Clients who invest their retirement accounts in unconventional assets—such as real estate, precious metals, private equity or virtual currency like bitcoin—could be placing their savings at risk, according to a new report.
The report, from the Government Accountability Office, found that retirement accounts allowing such unconventional investments increase the responsibilities of the account owners in ways they may not understand. Those mistakes could trigger additional taxes and tax penalties. On top of that, account custodians can prematurely close an account or let valueless assets and fraud go undetected because they didn’t determine the value of unconventional assets accurately.
In the report, the GAO recommended the IRS improve its guidance for account owners with unconventional retirement assets and clarify how they should annually value these types of assets.
Federal data collection efforts so far have uncovered little information on retirement accounts holding unconventional assets, so the prevalence of such accounts is unknown. In tax year 2015, the IRS started to require custodians or trustees of individual retirement accounts, such as banks, to report selected information on unconventional assets in their clients’ accounts to IRS. Last November, the IRS told the GAO it plans to begin compiling the new IRA asset data in 2017, but it has not specified when the new IRA asset data will be available for analysis.
Seventeen of the 26 custodians identified by the GAO as permitting retirement accounts with unconventional assets, and who participated in the data collection effort, reported having nearly half a million of these accounts in their custody at the end of calendar year 2015. IRAs constituted the vast majority of the accounts and assets reported.
An IRA owner’s decision to invest in unconventional assets can expand their role and responsibilities substantially, the GAO noted. Its review of industry documents found that individuals who wanted to invest in unconventional assets through their IRAs generally agreed to be responsible for overseeing the selection, management and monitoring of account investments and shoulder the consequences of most decisions affecting their accounts. The owners of such accounts thus assume a fiduciary role, which gives them greater responsibility for overseeing the selection, management and monitoring of their account investments, and they shoulder the consequences of most decisions affecting their accounts.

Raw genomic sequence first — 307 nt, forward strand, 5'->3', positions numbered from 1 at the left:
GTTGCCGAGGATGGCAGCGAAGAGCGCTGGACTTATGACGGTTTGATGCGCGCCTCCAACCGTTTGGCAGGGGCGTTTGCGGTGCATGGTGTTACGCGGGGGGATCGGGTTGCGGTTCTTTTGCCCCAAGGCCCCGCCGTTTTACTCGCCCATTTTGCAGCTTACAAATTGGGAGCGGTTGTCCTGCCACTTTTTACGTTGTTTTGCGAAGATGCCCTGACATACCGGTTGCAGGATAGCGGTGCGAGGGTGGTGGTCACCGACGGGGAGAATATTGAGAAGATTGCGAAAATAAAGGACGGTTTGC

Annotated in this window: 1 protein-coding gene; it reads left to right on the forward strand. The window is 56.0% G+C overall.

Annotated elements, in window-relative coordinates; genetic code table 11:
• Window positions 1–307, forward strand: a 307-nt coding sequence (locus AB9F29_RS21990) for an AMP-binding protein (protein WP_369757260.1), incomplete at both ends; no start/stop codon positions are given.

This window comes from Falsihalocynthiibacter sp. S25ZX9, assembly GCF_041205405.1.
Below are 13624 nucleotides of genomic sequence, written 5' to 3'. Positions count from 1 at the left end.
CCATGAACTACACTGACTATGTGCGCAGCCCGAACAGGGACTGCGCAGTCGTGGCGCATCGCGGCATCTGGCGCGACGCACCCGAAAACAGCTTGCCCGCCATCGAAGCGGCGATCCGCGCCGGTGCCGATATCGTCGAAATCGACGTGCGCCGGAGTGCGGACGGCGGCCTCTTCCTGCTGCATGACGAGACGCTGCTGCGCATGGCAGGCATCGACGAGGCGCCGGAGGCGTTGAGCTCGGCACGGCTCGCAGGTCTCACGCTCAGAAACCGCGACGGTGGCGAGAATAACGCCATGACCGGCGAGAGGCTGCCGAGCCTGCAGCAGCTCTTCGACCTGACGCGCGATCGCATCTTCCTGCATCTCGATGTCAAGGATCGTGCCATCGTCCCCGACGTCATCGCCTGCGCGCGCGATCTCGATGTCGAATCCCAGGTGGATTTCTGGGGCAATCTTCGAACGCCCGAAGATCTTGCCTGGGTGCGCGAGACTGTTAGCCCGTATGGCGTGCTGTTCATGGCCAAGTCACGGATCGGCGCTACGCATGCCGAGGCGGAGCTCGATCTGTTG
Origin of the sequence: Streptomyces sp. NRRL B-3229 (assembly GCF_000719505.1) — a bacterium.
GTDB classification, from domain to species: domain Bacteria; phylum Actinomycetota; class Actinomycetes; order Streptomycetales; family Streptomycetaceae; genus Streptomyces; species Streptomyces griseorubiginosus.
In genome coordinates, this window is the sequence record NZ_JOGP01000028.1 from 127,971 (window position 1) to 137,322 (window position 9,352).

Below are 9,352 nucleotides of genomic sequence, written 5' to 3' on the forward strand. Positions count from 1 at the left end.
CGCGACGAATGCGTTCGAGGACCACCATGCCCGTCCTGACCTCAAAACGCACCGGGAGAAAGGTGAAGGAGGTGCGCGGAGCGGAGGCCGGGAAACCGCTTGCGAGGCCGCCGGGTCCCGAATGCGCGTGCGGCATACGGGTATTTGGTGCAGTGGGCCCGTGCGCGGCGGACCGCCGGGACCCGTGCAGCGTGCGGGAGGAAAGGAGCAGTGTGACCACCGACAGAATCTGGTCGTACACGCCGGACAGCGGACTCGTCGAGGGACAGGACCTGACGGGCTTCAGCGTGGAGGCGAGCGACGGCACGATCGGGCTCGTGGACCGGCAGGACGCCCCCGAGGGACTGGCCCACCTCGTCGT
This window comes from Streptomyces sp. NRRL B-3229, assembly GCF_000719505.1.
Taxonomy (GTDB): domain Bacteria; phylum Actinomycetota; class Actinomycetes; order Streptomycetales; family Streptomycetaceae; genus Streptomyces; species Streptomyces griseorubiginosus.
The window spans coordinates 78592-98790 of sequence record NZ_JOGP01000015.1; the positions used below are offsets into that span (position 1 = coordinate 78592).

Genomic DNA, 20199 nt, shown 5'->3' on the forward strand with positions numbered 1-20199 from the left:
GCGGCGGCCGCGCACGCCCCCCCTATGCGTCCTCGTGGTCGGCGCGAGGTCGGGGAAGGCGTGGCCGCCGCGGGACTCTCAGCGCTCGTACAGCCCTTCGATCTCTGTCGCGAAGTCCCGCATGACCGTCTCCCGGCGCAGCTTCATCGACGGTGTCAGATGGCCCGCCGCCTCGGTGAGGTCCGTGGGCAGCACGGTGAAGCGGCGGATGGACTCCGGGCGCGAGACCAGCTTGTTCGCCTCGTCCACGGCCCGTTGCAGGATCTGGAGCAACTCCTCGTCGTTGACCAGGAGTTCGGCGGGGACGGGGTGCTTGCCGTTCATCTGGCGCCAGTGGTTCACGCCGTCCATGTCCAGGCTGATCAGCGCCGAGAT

However, the current IRS guidance provides little information to help IRA owners understand their expanded responsibilities and the potential challenges of investing in unconventional assets. Targeted IRS guidance for these IRA owners could help them deal better with the potential compliance challenges associated with certain types of unconventional assets.
The GAO found that some IRA owners can face challenges in monitoring for ongoing federal tax liability. IRA owners are not always aware of the need to monitor the gross income from certain unconventional assets in their accounts for tax liability. For example, IRA owners who invest in active businesses or debt-financed properties need to monitor their accounts for ongoing tax liability that must be paid out of the IRA. Failure to do so can result in underpayment penalties, the GAO noted.
Another problem can arise with obtaining annual fair market valuations for non-publicly traded assets. IRA owners who invest in hard-to-value unconventional assets can face challenges meeting their responsibilities to provide updated fair market value information to their custodian to meet the IRS’s annual reporting requirement. Failure to provide an updated fair market value in a timely manner can lead to a custodian prematurely distributing account assets to the owner at a fair market value that is not current or is potentially incorrect. That could lead to a loss of tax-favored status for their retirement savings.
Federal law places few restrictions on the types of investments allowable in tax-favored retirement accounts, such as IRAs or employer-sponsored 401(k) plans. “Recent federal and state investigations and litigation have raised questions as to whether investing in unconventional assets may jeopardize the accounts’ tax-favored status, placing account owners ’ retirement security at risk,” said the GAO.
The GAO made three recommendations to the IRS, including improving the guidance for account owners with unconventional assets on monitoring for ongoing federal tax liability and to clarify how to determine the fair market value of hard-to-value unconventional assets. The IRS generally agreed with the GAO’s recommendations.
“One of the biggest decisions an IRA owner has to make is how to invest IRA assets,” wrote John M. Dalrymple, deputy commissioner for services and enforcement at the IRS, in response to the report. “IRA owners that invest in unconventional assets could potentially have unforeseen tax liability as well as risk not having sufficient assets to retire.”